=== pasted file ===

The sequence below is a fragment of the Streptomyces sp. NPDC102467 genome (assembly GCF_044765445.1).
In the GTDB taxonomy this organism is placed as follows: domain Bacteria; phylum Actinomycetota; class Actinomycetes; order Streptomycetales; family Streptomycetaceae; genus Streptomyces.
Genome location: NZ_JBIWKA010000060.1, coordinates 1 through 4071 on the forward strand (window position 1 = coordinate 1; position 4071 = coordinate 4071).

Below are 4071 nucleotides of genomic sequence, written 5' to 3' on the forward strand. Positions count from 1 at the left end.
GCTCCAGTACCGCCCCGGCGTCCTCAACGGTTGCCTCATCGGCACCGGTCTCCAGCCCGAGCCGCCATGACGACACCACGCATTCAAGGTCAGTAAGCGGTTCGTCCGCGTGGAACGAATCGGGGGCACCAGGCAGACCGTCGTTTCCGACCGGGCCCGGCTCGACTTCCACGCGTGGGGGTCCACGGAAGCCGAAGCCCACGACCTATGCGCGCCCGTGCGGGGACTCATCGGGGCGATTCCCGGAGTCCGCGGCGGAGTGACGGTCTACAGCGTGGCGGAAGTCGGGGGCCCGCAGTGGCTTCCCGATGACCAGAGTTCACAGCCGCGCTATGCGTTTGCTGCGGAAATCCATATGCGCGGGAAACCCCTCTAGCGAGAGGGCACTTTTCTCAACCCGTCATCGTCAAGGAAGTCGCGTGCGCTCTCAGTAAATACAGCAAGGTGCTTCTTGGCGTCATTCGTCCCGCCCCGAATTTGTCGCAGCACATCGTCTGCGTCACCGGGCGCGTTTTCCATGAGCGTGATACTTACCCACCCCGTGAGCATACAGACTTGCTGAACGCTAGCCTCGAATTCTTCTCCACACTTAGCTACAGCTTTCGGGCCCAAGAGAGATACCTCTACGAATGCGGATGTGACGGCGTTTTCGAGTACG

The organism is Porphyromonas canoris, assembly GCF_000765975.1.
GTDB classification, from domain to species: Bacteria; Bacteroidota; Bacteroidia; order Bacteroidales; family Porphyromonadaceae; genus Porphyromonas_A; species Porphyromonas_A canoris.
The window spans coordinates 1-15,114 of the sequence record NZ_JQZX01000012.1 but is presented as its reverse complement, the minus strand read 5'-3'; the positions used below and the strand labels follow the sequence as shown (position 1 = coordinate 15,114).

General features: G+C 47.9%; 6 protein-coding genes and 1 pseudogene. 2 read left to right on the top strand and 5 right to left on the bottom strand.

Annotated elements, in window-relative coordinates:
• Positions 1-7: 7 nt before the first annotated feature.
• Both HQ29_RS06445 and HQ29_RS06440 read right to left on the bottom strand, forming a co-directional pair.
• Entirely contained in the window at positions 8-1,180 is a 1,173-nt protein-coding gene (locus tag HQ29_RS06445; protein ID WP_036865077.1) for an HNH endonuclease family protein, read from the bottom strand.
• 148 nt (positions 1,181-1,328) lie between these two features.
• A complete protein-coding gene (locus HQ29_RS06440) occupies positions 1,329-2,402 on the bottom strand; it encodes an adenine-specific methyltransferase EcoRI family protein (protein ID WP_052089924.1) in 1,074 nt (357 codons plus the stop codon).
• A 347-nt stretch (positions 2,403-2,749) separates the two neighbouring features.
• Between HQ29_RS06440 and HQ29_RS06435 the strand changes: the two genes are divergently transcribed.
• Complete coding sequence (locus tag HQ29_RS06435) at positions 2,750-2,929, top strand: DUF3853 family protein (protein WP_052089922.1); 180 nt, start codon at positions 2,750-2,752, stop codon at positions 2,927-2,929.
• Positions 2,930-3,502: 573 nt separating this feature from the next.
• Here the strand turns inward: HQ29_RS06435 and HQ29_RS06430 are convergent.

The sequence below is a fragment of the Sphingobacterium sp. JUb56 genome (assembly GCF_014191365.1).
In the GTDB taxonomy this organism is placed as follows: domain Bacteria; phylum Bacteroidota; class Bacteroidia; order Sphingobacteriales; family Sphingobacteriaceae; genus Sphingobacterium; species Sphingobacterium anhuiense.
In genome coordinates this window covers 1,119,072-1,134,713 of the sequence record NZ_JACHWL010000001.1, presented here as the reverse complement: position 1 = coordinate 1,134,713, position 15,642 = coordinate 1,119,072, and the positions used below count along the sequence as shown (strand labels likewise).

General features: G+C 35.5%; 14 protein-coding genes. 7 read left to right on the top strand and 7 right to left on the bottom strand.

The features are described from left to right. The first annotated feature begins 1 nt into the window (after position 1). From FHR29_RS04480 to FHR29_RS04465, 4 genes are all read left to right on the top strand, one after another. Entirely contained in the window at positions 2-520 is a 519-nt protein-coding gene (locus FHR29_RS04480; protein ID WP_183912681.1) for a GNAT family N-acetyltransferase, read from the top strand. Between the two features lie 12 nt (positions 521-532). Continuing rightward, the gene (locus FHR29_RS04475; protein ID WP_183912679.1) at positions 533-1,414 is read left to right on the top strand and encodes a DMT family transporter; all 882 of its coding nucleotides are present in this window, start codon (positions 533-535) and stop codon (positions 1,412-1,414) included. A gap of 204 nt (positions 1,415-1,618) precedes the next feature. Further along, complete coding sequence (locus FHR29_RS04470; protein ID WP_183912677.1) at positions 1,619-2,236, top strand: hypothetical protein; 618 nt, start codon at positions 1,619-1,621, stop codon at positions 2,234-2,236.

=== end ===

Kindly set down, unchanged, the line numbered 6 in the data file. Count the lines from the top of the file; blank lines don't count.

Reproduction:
The organism is Porphyromonas canoris, assembly GCF_000765975.1.